'The Passion To Succeed Finally Pays Off!'
When 15-year-old MoZella failed to land a coveted role in her high school play, the Detroit native decided it was time to take her career into her own hands. With the stubborn determination that only a teen can muster, MoZella — who had fallen out the previous year with the members of her folk-rock garage band over “creative differences” — began to book her own shows at local coffeehouses in the Detroit area.
“My first gig was the day I got my braces on and I could barely talk,” she recalls. Still, the owner was impressed enough to ask if she wanted to perform there on a regular basis. One night she made $80 bucks. “At the time, I thought I earned the money on my own, but now I’m sure my Grandma snuck a $20 in the tip basket,” she adds.
From this auspicious beginning, MoZella has grown into a full-fledged singer-songwriter releasing her debut album I Will, which documents the 24-year-old’s journey from leaving home at 18 and arriving in Los Angeles to pursue her dream of making it as a recording artist and performer. “I didn’t go to a four-year university,” she says, “so struggling to get my music heard was like my schooling. I learned a lot and wrote these songs about the experience.”
MoZella, whose confident, soulful voice can turn from seductively husky to girlishly vulnerable on a dime, sets her coming-of-age tales about love won (“Love is Something”), love lost (“You Wanted It”) the state of the world (“Killing Time”), loneliness (“Last Twenty”), and forgiveness (“Light Years Away”) to plaintive acoustic guitar and hip-hop influenced programmed beats — a style that one critic described as “balancing coffeehouse intimacy and subtle groove with jazz and electronica.”
Taking it from the top and being that you are from our very own 'D,'please tell us about your musical memories growing up here? "I was raised in the Livonia/Redford area on the west side. I took guitar lessons at Music Plus (which isn't there anymore) on 6 Mile and Middlebelt. I worked in Plymouth at the Coffee Studio (which is not there anymore either!)."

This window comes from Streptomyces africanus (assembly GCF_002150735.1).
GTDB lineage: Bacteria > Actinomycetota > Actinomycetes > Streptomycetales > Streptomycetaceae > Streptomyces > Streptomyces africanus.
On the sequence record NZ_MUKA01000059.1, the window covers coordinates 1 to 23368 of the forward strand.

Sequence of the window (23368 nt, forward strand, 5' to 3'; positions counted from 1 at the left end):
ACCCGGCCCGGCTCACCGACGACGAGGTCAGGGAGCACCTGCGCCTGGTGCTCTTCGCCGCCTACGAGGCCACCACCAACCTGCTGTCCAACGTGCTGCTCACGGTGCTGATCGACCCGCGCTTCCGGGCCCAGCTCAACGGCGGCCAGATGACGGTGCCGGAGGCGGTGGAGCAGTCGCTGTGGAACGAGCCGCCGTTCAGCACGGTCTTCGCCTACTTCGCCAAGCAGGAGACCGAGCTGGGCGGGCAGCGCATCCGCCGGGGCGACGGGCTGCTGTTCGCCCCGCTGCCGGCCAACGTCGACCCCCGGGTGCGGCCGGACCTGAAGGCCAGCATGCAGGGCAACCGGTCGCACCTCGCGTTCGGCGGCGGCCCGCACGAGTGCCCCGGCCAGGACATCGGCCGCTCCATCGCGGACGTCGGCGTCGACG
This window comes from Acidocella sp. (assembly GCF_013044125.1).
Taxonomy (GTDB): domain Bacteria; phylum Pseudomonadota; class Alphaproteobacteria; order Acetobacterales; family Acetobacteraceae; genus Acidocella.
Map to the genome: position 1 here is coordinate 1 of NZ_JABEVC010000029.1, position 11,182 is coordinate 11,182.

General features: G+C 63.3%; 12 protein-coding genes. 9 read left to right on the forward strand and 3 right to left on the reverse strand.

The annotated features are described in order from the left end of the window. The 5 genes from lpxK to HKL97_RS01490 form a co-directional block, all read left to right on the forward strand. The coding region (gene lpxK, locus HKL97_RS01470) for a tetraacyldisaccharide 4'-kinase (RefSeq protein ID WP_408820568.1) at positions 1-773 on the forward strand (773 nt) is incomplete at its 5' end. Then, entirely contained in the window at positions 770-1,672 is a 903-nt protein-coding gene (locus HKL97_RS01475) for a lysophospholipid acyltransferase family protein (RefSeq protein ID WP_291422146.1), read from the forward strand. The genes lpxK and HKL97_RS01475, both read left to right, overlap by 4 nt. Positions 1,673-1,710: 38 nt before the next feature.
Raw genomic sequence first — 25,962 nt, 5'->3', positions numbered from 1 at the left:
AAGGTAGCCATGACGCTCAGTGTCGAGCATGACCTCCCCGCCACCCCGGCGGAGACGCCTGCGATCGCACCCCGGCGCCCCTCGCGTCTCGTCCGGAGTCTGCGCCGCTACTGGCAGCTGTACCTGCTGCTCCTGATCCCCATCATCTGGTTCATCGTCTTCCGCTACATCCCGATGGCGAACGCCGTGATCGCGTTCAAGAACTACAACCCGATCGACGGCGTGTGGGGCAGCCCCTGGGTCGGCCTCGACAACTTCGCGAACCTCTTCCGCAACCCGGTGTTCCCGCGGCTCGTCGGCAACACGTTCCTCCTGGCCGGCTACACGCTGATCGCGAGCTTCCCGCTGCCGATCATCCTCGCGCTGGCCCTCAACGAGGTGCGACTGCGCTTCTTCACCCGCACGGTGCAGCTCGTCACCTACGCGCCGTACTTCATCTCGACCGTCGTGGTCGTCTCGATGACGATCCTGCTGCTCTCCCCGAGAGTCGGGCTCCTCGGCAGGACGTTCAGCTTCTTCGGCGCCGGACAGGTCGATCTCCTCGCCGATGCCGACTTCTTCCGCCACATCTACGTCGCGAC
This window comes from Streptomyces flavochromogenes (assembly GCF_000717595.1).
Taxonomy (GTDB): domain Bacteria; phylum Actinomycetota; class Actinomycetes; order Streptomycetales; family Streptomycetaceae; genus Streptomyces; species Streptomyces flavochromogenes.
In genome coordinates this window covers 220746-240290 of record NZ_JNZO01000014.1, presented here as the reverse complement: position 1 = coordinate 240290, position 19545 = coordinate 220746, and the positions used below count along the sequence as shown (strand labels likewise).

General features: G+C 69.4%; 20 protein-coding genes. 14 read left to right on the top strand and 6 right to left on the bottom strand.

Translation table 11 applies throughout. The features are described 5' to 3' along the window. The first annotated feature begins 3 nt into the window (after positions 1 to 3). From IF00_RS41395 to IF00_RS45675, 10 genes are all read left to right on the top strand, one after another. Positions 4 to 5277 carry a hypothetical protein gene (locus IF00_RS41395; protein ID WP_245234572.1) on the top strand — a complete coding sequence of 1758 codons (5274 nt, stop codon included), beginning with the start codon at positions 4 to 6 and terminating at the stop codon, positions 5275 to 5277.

"I used to hang out for hours at the Coffee Bean and the Coffee Studio in Plymouth playing guitar and singing. I also had shows at the Grand Cafe in downtown Farmington."
"My high school years were filled with music. I was really into grunge and alternative. I saw local shows at Pharaoh's Golden Cup in Westland, I saw bigger bands (Toadies, Bush, No Doubt, Live, Our Lady Peace etc.) at Saint Andrews, Clutch Cargo, The State Theatre, and The Fox Theatre. I saw even bigger concerts (Cranberries, Goo Goo Dolls, Counting Crows, Pearl Jam) at Pine Knob and The Palace. My mom was in the church choir, and my neighbor was a techno DJ (back in the mid 90's when techno was still underground). I loved new music. I listened to just about everything!"
Since those early days spent within the 'D,' what have you seen as the musical growth of the city as a whole ... or do you feel that perhaps it has had its day in competitive music folklore? "I'm really impressed with the music that has come out of Detroit. The Hip Hop is still trend setting and the Indie/Rock stuff is bad ass. I'm really liking Sufjan Stevens."
"Detroit is sneaky like that. It's doing cool stuff before the rest of the world is awake to it. People kind of pass Detroit by cause it does not look that pretty. Then, when Detroit is making the real music, the rest of America tries to claim it. It's been like that since Motown!"